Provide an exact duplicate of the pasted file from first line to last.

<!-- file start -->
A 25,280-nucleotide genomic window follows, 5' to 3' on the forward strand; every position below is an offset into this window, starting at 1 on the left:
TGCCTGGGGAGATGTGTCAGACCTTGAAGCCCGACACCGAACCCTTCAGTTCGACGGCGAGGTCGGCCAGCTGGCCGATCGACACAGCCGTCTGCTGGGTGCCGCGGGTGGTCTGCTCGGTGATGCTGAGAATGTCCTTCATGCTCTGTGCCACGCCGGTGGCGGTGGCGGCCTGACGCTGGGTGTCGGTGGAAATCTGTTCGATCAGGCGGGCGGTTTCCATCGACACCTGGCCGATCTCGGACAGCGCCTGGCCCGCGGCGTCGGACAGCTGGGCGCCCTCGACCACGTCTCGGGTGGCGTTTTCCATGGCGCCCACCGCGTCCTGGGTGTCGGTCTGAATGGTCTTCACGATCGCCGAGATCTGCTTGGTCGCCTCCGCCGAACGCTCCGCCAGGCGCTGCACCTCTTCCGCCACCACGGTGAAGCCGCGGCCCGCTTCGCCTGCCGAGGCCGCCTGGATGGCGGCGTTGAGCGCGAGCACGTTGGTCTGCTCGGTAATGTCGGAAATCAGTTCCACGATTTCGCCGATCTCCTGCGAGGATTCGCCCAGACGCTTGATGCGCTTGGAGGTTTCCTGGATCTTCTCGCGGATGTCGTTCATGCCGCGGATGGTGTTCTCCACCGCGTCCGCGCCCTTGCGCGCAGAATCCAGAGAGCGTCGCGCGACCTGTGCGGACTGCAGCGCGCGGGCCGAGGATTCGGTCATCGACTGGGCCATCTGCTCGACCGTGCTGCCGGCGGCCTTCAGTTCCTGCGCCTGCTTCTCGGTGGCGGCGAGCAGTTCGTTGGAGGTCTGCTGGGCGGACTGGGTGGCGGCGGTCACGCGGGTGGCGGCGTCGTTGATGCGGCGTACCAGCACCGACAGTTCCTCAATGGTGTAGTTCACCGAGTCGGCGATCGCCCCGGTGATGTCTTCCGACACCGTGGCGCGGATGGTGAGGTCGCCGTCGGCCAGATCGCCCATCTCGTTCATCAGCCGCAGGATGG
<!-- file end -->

A 25,280-nucleotide genomic window follows, 5' to 3' on the forward strand; every position below is an offset into this window, starting at 1 on the left:
TGCCTGGGGAGATGTGTCAGACCTTGAAGCCCGACACCGAACCCTTCAGTTCGACGGCGAGGTCGGCCAGCTGGCCGATCGACACAGCCGTCTGCTGGGTGCCGCGGGTGGTCTGCTCGGTGATGCTGAGAATGTCCTTCATGCTCTGTGCCACGCCGGTGGCGGTGGCGGCCTGACGCTGGGTGTCGGTGGAAATCTGTTCGATCAGGCGGGCGGTTTCCATCGACACCTGGCCGATCTCGGACAGCGCCTGGCCCGCGGCGTCGGACAGCTGGGCGCCCTCGACCACGTCTCGGGTGGCGTTTTCCATGGCGCCCACCGCGTCCTGGGTGTCGGTCTGAATGGTCTTCACGATCGCCGAGATCTGCTTGGTCGCCTCCGCCGAACGCTCCGCCAGGCGCTGCACCTCTTCCGCCACCACGGTGAAGCCGCGGCCCGCTTCGCCTGCCGAGGCCGCCTGGATGGCGGCGTTGAGCGCGAGCACGTTGGTCTGCTCGGTAATGTCGGAAATCAGTTCCACGATTTCGCCGATCTCCTGCGAGGATTCGCCCAGACGCTTGATGCGCTTGGAGGTTTCCTGGATCTTCTCGCGGATGTCGTTCATGCCGCGGATGGTGTTCTCCACCGCGTCCGCGCCCTTGCGCGCAGAATCCAGAGAGCGTCGCGCGACCTGTGCGGACTGCAGCGCGCGGGCCGAGGATTCGGTCATCGACTGGGCCATCTGCTCGACCGTGCTGCCGGCGGCCTTCAGTTCCTGCGCCTGCTTCTCGGTGGCGGCGAGCAGTTCGTTGGAGGTCTGCTGGGCGGACTGGGTGGCGGCGGTCACGCGGGTGGCGGCGTCGTTGATGCGGCGTACCAGCACCGACAGTTCCTCAATGGTGTAGTTCACCGAGTCGGCGATCGCCCCGGTGATGTCTTCCGACACCGTGGCGCGGATGGTGAGGTCGCCGTCGGCCAGATCGCCCATCTCGTTCATCAGCCGCAGGATGG